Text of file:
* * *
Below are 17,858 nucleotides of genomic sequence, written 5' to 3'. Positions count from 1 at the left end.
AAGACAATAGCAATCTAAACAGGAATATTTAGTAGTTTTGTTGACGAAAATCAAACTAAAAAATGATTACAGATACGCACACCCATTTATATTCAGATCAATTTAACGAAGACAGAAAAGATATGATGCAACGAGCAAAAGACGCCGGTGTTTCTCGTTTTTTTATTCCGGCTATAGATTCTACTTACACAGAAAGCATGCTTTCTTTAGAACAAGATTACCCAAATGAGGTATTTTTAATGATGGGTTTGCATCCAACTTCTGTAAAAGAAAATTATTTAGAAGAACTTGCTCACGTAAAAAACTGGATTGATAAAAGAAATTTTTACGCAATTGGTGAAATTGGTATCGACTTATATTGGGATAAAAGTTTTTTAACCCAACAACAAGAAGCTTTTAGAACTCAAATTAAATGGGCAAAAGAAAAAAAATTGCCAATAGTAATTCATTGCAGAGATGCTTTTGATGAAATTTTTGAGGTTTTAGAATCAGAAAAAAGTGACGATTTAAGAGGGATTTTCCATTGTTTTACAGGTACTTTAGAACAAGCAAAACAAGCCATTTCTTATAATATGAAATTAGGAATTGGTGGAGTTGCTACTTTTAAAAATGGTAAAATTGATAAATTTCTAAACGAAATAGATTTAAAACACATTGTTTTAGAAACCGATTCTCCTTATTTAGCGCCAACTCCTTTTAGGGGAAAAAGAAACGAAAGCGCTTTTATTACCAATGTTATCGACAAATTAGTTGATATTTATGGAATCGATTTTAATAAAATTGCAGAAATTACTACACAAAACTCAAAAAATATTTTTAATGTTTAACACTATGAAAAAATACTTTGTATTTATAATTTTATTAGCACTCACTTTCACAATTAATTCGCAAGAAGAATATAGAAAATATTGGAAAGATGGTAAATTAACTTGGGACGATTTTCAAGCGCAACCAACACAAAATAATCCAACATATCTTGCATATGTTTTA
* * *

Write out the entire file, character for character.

Below are 17,858 nucleotides of genomic sequence, written 5' to 3'. Positions count from 1 at the left end.
AAGACAATAGCAATCTAAACAGGAATATTTAGTAGTTTTGTTGACGAAAATCAAACTAAAAAATGATTACAGATACGCACACCCATTTATATTCAGATCAATTTAACGAAGACAGAAAAGATATGATGCAACGAGCAAAAGACGCCGGTGTTTCTCGTTTTTTTATTCCGGCTATAGATTCTACTTACACAGAAAGCATGCTTTCTTTAGAACAAGATTACCCAAATGAGGTATTTTTAATGATGGGTTTGCATCCAACTTCTGTAAAAGAAAATTATTTAGAAGAACTTGCTCACGTAAAAAACTGGATTGATAAAAGAAATTTTTACGCAATTGGTGAAATTGGTATCGACTTATATTGGGATAAAAGTTTTTTAACCCAACAACAAGAAGCTTTTAGAACTCAAATTAAATGGGCAAAAGAAAAAAAATTGCCAATAGTAATTCATTGCAGAGATGCTTTTGATGAAATTTTTGAGGTTTTAGAATCAGAAAAAAGTGACGATTTAAGAGGGATTTTCCATTGTTTTACAGGTACTTTAGAACAAGCAAAACAAGCCATTTCTTATAATATGAAATTAGGAATTGGTGGAGTTGCTACTTTTAAAAATGGTAAAATTGATAAATTTCTAAACGAAATAGATTTAAAACACATTGTTTTAGAAACCGATTCTCCTTATTTAGCGCCAACTCCTTTTAGGGGAAAAAGAAACGAAAGCGCTTTTATTACCAATGTTATCGACAAATTAGTTGATATTTATGGAATCGATTTTAATAAAATTGCAGAAATTACTACACAAAACTCAAAAAATATTTTTAATGTTTAACACTATGAAAAAATACTTTGTATTTATAATTTTATTAGCACTCACTTTCACAATTAATTCGCAAGAAGAATATAGAAAATATTGGAAAGATGGTAAATTAACTTGGGACGATTTTCAAGCGCAACCAACACAAAATAATCCAACATATCTTGCATATGTTTTA